He recalled one particular case where medical marijuana was able to help a family who were struggling to cope with their child’s severe autism.
“She (the mother) had given the CBD (cannabidiol) oil to her son. She just put a few drops under the tongue on a daily basis and she found that the child became less hyperactive and showed less disturbing behaviour,” he said.
According to research, weed has been suggested to help with a variety of medical issues including pain relief, insomnia, depression and possibly even Alzheimer’s disease. However, a lot of this research is still inconclusive, and most scientists believe that more studies are needed to confirm just how useful weed can be.
How Can Malaysians Legally Get Weed?
Dr Rashid and other medical professionals may have spent years researching the medical benefits of drugs such as weed, but trying to get it in Malaysia as an ordinary Joe isn’t as simple as going down to the nearest kedai runcit or 7-Eleven.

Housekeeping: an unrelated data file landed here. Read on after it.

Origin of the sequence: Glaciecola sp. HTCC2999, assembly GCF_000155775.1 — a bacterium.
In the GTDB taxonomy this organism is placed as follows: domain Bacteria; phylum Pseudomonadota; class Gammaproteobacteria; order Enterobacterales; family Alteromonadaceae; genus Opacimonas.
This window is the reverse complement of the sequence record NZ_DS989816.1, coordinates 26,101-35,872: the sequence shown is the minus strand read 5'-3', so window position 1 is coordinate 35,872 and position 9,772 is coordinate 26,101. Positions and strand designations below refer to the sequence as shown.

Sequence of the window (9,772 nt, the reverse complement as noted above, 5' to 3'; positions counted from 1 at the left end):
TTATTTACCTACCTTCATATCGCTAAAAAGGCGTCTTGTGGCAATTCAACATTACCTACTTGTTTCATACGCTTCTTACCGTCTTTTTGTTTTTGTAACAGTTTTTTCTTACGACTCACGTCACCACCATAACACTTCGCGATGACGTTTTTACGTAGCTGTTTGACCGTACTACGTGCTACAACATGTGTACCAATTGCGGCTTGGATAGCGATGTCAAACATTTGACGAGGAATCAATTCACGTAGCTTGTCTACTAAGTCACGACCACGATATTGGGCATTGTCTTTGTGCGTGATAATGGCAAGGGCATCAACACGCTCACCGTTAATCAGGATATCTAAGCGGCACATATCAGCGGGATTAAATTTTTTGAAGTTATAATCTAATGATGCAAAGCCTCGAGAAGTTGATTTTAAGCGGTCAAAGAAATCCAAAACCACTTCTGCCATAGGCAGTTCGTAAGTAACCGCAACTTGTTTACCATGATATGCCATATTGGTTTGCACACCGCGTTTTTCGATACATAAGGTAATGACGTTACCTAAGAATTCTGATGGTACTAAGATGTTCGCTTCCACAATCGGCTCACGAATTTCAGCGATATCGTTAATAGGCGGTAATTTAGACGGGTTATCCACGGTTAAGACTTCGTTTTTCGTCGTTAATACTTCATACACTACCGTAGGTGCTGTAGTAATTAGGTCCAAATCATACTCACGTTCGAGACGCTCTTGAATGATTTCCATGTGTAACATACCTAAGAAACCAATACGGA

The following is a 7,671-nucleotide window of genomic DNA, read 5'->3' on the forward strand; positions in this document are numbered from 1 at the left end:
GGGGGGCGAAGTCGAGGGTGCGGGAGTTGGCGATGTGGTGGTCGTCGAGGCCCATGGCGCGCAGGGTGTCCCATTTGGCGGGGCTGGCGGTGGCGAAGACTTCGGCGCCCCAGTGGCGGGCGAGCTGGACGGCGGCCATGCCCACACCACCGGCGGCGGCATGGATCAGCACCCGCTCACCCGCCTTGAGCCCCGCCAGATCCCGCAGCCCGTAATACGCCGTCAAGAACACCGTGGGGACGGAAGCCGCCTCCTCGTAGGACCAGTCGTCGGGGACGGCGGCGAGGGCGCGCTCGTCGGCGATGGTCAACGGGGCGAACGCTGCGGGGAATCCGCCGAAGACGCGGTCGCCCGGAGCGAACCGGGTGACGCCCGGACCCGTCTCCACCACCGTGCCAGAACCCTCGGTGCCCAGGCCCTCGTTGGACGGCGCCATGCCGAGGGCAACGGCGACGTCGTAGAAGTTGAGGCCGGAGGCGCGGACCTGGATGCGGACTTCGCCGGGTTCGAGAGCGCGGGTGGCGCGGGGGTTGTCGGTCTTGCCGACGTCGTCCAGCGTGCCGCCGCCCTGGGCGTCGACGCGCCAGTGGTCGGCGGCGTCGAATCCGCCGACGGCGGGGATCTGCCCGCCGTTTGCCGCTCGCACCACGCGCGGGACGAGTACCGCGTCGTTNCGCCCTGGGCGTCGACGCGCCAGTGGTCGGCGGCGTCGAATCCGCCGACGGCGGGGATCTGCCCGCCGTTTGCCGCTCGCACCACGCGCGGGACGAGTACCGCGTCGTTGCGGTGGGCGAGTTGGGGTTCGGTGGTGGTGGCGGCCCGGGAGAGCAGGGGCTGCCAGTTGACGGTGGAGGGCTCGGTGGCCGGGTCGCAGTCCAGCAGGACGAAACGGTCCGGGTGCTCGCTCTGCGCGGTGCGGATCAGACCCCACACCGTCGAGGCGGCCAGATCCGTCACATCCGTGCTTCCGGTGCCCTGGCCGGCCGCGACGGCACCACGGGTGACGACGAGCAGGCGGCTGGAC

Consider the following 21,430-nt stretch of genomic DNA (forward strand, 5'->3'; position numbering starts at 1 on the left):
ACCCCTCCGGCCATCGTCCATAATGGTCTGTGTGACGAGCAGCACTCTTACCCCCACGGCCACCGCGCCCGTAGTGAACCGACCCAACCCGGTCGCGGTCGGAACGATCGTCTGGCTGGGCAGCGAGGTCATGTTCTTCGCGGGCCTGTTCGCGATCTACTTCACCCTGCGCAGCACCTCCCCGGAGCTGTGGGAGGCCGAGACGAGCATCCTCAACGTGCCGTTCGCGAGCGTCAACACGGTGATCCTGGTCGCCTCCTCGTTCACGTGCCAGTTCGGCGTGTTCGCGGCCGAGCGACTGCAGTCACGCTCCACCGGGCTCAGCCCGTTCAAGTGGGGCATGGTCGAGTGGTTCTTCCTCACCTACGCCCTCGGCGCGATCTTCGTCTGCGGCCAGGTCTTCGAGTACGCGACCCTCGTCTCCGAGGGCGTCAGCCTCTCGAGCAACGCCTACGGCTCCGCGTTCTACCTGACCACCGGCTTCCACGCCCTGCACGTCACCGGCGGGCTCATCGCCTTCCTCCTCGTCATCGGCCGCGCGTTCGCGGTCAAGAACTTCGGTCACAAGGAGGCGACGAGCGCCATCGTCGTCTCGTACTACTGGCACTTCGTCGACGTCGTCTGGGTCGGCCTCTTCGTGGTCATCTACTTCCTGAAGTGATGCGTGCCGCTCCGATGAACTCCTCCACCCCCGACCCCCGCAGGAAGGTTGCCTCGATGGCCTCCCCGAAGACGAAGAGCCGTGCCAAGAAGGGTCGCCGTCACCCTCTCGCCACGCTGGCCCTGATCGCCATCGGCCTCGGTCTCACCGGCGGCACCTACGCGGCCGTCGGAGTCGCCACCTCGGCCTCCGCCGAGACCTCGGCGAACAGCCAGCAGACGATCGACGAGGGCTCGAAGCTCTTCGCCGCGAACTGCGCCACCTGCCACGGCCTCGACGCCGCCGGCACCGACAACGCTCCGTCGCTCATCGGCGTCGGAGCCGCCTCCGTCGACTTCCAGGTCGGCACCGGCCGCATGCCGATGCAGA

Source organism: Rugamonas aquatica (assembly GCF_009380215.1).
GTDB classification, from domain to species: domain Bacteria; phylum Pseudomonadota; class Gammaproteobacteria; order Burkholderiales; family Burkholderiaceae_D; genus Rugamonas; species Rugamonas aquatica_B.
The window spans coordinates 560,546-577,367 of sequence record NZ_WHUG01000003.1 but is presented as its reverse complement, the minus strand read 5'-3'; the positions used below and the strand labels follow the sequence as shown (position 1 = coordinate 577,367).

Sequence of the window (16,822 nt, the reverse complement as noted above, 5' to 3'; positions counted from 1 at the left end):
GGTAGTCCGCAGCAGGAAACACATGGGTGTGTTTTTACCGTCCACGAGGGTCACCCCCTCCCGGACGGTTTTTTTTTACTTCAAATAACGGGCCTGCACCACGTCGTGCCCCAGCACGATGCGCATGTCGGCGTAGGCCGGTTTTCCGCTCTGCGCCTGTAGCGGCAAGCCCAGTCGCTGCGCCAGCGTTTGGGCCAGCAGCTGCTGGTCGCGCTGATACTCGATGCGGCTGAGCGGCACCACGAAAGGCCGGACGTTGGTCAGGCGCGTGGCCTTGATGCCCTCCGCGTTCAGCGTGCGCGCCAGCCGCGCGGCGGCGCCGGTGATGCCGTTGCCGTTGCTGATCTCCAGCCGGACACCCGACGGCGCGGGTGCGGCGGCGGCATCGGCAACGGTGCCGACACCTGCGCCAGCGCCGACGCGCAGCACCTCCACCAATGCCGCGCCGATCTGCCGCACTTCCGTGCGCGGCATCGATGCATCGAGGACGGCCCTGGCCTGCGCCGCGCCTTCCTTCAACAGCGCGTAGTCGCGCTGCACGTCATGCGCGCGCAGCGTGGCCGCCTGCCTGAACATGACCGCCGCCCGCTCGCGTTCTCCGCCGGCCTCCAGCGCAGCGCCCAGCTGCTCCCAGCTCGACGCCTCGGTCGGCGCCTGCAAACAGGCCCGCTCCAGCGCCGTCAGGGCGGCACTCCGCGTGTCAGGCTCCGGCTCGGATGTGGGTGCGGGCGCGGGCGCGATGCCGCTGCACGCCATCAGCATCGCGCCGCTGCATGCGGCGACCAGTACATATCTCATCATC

For one thing, any product linked to weed needs to be registered with the DCA. They can only be brought into the country by a licensed importer and can only be sold by a registered medical practitioner or Type A licensed pharmacist to a patient with a specific prescription.
In order to receive it legally, a patient needs a diagnosis from a trained and certified medical practitioner. They will examine the patient, then hand over a prescription that has to be filled out at a specially registered pharmacy.
And apart from all that, all of these patients are required to carry a medical card explaining what kind of controlled substances they’re taking in case they’re stopped by the police.
“If there is no proper diagnosis and we suspect they are just recreational users, then we won’t give a prescription,” he said.